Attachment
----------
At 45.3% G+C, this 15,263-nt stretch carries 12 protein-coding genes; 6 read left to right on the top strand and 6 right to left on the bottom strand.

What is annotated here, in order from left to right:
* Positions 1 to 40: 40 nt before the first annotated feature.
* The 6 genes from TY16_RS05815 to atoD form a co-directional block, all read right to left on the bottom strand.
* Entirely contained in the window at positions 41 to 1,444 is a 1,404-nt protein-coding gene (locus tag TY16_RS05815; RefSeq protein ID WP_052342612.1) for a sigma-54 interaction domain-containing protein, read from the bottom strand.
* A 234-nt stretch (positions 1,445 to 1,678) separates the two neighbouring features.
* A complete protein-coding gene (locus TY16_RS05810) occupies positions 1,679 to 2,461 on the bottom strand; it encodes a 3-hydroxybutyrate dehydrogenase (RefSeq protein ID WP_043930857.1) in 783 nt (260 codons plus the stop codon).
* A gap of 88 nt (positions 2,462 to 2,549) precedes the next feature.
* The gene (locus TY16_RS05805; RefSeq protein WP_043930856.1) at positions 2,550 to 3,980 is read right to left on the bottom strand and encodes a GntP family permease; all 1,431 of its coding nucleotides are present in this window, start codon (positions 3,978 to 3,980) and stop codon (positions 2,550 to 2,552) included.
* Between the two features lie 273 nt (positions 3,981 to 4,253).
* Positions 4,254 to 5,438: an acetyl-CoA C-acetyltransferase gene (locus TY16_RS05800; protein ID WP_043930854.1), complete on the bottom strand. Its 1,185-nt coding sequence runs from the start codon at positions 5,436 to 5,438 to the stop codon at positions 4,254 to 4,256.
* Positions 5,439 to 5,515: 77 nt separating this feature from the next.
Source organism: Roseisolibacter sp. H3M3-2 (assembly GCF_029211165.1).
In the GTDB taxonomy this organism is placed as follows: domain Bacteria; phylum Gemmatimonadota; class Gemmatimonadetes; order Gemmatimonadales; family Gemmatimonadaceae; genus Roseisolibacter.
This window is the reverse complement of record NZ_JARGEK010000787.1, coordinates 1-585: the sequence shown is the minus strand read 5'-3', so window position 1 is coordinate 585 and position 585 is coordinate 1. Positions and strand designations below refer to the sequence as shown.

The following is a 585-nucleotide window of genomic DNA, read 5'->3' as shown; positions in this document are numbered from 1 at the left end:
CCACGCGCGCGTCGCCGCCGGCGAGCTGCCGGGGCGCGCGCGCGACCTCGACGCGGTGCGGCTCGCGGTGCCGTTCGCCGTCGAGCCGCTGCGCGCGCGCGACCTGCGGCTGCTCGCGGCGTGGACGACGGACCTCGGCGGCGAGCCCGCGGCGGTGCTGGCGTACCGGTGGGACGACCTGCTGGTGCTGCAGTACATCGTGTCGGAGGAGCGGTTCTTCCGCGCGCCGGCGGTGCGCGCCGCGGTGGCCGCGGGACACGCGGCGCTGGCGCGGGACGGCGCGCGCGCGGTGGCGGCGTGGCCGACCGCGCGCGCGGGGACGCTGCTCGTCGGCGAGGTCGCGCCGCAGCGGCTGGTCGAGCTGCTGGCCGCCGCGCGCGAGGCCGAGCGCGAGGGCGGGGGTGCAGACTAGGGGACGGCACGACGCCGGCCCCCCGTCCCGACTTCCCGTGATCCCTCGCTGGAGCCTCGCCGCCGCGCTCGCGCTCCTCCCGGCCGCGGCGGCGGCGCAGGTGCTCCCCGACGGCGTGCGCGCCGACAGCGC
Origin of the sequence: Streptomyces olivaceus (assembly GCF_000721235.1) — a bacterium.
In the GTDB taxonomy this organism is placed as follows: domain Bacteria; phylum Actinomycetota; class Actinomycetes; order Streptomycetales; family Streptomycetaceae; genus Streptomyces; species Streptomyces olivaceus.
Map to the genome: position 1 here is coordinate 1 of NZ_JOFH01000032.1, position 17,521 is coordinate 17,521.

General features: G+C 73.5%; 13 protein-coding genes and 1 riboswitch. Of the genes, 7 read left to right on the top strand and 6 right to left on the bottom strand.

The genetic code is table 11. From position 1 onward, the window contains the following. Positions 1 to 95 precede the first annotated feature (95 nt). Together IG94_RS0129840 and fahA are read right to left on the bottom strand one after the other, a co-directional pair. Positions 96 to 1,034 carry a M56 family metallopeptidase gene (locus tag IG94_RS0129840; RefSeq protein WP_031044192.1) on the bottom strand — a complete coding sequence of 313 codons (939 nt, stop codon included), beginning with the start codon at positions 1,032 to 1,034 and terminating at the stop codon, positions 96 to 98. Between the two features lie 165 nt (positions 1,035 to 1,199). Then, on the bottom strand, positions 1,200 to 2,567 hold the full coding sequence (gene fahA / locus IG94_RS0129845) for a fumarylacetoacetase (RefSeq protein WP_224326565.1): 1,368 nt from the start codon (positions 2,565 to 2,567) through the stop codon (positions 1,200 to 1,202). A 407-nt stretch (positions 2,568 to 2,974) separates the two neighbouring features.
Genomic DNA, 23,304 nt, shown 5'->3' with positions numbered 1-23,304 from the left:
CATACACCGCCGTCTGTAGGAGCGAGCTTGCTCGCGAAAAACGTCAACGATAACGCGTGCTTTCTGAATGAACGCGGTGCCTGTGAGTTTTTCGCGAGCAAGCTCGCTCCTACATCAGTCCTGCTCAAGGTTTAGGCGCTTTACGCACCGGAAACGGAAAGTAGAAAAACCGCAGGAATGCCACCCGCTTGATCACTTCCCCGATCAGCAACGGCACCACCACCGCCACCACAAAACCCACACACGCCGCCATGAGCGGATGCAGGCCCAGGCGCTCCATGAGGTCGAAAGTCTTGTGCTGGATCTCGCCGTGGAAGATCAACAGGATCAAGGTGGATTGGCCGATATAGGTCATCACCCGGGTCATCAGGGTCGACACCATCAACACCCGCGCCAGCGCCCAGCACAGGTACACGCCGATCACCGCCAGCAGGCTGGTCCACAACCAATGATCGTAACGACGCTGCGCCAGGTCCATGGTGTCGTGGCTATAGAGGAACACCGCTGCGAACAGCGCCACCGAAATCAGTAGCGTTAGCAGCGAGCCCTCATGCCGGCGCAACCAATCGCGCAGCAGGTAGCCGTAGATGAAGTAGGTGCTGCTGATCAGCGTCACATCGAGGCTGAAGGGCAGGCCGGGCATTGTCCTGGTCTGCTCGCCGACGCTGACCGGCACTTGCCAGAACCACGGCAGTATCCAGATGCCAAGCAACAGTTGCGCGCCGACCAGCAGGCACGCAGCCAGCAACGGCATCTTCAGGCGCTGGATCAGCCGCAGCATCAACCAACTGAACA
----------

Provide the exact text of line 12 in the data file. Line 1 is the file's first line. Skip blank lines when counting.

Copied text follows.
* Positions 5,439 to 5,515: 77 nt separating this feature from the next.